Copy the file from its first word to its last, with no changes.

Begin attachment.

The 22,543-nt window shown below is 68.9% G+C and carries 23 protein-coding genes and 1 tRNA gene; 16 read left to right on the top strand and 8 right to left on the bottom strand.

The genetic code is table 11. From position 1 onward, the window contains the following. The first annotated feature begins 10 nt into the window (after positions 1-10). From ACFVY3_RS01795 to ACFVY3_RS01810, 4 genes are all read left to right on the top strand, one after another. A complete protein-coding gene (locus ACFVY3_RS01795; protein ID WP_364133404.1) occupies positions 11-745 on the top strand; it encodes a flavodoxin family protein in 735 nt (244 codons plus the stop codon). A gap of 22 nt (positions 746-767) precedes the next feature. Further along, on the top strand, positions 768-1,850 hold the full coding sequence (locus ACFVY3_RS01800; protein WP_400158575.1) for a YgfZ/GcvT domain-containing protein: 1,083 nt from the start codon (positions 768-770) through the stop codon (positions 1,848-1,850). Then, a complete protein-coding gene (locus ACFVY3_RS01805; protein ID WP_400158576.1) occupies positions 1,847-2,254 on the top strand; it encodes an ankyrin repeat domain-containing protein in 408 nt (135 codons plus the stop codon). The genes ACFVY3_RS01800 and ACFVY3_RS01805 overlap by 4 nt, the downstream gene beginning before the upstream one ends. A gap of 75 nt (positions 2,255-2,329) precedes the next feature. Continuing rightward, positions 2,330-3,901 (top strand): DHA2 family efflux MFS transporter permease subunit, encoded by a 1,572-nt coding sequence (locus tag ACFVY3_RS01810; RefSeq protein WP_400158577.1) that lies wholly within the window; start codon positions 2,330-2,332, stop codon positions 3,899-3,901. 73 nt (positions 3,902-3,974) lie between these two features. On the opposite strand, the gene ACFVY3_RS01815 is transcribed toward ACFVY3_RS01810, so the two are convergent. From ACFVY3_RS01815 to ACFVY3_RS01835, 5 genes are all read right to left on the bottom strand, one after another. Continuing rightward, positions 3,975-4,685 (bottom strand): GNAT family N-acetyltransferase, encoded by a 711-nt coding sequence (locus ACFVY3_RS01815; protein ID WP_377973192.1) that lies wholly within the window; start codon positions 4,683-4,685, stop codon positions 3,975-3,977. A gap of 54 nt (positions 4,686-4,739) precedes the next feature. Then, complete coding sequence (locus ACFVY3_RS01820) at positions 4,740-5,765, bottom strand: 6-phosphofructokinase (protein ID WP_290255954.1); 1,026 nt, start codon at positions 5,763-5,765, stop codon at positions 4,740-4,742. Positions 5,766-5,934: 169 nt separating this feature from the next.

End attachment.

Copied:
The 22,543-nt window shown below is 68.9% G+C and carries 23 protein-coding genes and 1 tRNA gene; 16 read left to right on the top strand and 8 right to left on the bottom strand.

The genetic code is table 11. From position 1 onward, the window contains the following. The first annotated feature begins 10 nt into the window (after positions 1-10). From ACFVY3_RS01795 to ACFVY3_RS01810, 4 genes are all read left to right on the top strand, one after another. A complete protein-coding gene (locus ACFVY3_RS01795; protein ID WP_364133404.1) occupies positions 11-745 on the top strand; it encodes a flavodoxin family protein in 735 nt (244 codons plus the stop codon). A gap of 22 nt (positions 746-767) precedes the next feature. Further along, on the top strand, positions 768-1,850 hold the full coding sequence (locus ACFVY3_RS01800; protein WP_400158575.1) for a YgfZ/GcvT domain-containing protein: 1,083 nt from the start codon (positions 768-770) through the stop codon (positions 1,848-1,850). Then, a complete protein-coding gene (locus ACFVY3_RS01805; protein ID WP_400158576.1) occupies positions 1,847-2,254 on the top strand; it encodes an ankyrin repeat domain-containing protein in 408 nt (135 codons plus the stop codon). The genes ACFVY3_RS01800 and ACFVY3_RS01805 overlap by 4 nt, the downstream gene beginning before the upstream one ends. A gap of 75 nt (positions 2,255-2,329) precedes the next feature. Continuing rightward, positions 2,330-3,901 (top strand): DHA2 family efflux MFS transporter permease subunit, encoded by a 1,572-nt coding sequence (locus tag ACFVY3_RS01810; RefSeq protein WP_400158577.1) that lies wholly within the window; start codon positions 2,330-2,332, stop codon positions 3,899-3,901. 73 nt (positions 3,902-3,974) lie between these two features. On the opposite strand, the gene ACFVY3_RS01815 is transcribed toward ACFVY3_RS01810, so the two are convergent. From ACFVY3_RS01815 to ACFVY3_RS01835, 5 genes are all read right to left on the bottom strand, one after another. Continuing rightward, positions 3,975-4,685 (bottom strand): GNAT family N-acetyltransferase, encoded by a 711-nt coding sequence (locus ACFVY3_RS01815; protein ID WP_377973192.1) that lies wholly within the window; start codon positions 4,683-4,685, stop codon positions 3,975-3,977. A gap of 54 nt (positions 4,686-4,739) precedes the next feature. Then, complete coding sequence (locus ACFVY3_RS01820) at positions 4,740-5,765, bottom strand: 6-phosphofructokinase (protein ID WP_290255954.1); 1,026 nt, start codon at positions 5,763-5,765, stop codon at positions 4,740-4,742. Positions 5,766-5,934: 169 nt separating this feature from the next.